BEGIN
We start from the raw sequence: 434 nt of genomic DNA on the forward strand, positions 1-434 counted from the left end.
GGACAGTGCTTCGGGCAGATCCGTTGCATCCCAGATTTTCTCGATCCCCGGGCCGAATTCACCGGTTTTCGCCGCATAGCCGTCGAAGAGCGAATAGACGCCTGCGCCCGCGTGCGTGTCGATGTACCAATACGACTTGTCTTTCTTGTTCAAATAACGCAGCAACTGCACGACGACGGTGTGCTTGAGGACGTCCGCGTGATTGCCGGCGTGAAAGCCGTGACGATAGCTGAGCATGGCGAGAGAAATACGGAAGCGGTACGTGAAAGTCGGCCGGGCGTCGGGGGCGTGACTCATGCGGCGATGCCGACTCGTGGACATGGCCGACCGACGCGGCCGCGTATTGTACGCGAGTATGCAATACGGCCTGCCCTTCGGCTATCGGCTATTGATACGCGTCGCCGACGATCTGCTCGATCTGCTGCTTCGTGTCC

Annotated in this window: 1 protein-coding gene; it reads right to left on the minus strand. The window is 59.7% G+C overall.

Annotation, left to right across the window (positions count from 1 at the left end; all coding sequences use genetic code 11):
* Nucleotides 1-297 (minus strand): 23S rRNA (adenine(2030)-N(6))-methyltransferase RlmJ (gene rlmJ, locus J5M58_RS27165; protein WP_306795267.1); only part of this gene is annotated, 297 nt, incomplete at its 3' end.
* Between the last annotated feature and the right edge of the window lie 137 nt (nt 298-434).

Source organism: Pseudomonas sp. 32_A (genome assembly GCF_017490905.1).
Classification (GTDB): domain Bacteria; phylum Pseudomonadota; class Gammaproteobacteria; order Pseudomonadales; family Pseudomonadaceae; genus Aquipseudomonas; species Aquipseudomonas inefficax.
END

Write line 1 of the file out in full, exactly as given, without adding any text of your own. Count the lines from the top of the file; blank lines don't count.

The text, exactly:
We start from the raw sequence: 434 nt of genomic DNA on the forward strand, positions 1-434 counted from the left end.